2. Everything is so easy with kids. If you have a child in a stroller, you and your child can take public transport free of charge. There are parks and kids’ play centres absolutely everywhere. These parks are used heavily by Helsinki families. It was a breeze to make friends when we first moved here.

3. This is the land of educational excellence. School teachers in Finland are required to have the minimum of a Masters’ degree, and Finnish school children are among the best performers world-wide (see HERE for further raving on that subject). Many people speak English to a level of excellence that will blow your mind.

4. Helsinki is not very big, so you can get to know it pretty well in a surprisingly short time. Despite its compact size, it has plenty of decent shopping, Michelin-starred restaurants, and world-class entertainment (U2, Maroon 5 and Britney Spears have all performed here in the past year or so).

5. No matter what people may have told you about Finns being shy/retiring/grumpy/anti-social, it just isn’t true. I have found Finns to be warm and welcoming, with a wry sense of humour. And, despite their (often excellent) fluency in English, they still have endless patience for foreigners’ train-wreck attempts at the Finnish language.

6. In the summer, the sun shines endlessly, and it’s never properly dark, even at 11 pm.

Do I really need to go on?

Helsinki does have a few less-than-lovable sides, but so does every single other fricking city in this world, no exceptions. The longer I live here, though, the more convinced I am that it really might be the world’s most livable city.

To those whining expats among my friends, who apparently have forgotten everything they ever disliked about their home city, and who clearly don’t know when they are onto a good thing, I have only one thing to say:

Stop your whining, or go to hell.

* Since I first posted this, it has been pointed out to me that I was unnecessarily angry/judgmental in my rantings. I tend to agree. See here for something on the same subject, but a tad more thoughtful and empathetic.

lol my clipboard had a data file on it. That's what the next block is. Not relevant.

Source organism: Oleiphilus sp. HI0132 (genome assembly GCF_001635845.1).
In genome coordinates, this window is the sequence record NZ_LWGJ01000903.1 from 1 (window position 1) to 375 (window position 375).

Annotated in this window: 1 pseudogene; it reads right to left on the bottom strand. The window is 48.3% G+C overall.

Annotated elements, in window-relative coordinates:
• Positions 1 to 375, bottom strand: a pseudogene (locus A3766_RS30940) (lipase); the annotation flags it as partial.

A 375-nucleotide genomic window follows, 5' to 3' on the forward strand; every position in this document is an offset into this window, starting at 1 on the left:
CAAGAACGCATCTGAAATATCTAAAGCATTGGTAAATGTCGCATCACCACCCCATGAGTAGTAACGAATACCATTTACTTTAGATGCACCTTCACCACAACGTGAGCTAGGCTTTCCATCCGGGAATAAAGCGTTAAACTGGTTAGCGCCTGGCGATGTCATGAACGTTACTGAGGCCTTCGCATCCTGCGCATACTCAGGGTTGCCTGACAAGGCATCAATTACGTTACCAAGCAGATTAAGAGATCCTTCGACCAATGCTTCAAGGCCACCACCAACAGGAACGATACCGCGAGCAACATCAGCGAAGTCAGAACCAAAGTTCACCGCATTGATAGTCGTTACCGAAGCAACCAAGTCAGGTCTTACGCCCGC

Friday, December 2, 2011

Fat and happy?

It is December, and just like last year, suddenly my bathroom scale is insisting that I’ve put on nearly three kilos since the summer ended.

I would pretend that it happened due to forces beyond my control, were it not for certain damning evidence to the contrary.

[The prosecution exhibits to the jury a large pile of crumpled chocolate wrappers and one tiny wedge of brie remaining out of a festive 3-pack of massive cheesy wheels…The jurors recoil in horror, sickened at such gluttony. The defendant jumps to her feet, pleading dramatically “No! Don’t show them any more! I confess! I am guilty as charged!”]

Last year (my first year of living in Finland) I got mildly panicky right about now. I couldn’t stop comfort-eating. I couldn’t stop gaining weight. I could actually feel my fat cells plumping themselves to a round succulence. Long-suffering Nordic-boy husband got a tearful earful.  He listened patiently. He looked genuinely baffled. He finally said, “But…everyone puts on weight in winter.”

No! Why would they? It is unhealthy and unnatural for one’s weight to fluctuate with the seasons, surely. I was convinced that the extra fat was there to stay, and all because of my complete lack of self-control during this season of hot chocolate and over-availability of luscious festive fare.

But oddly, apart from the fact that I actually needed to go out and buy Fat Jeans in a whole size larger (which was demoralizing and a hugely depressing blow to my vanity) gaining weight actually felt… [scared to admit this]… well, quite good! I felt somehow happier, calmer, more content.

And no one was more surprised at I was when, in the summery warmth of July, I suddenly noticed that this extra fat had miraculously vanished again.

This leads me to propose an outrageous hypothesis. Said outrageous hypothesis assumes the following propositions:

1. In Finland, the summers are as endlessly bright and sunny and glorious; the winters are endlessly dark and gloomy and grim.

2. Summer makes you feel happy and winter makes you feel sad.

3. Summer makes you thinner and winter makes you fatter.

My theory, which links these statements with highly dubious yet somehow irrefutable logic, is:

We get fatter during the winter because the sun is gone, we feel depressed, and extra kilos help us replenish our happiness deficit. In other words, body fat actually promotes feelings of happiness and well-being. A fatter person is a happier person!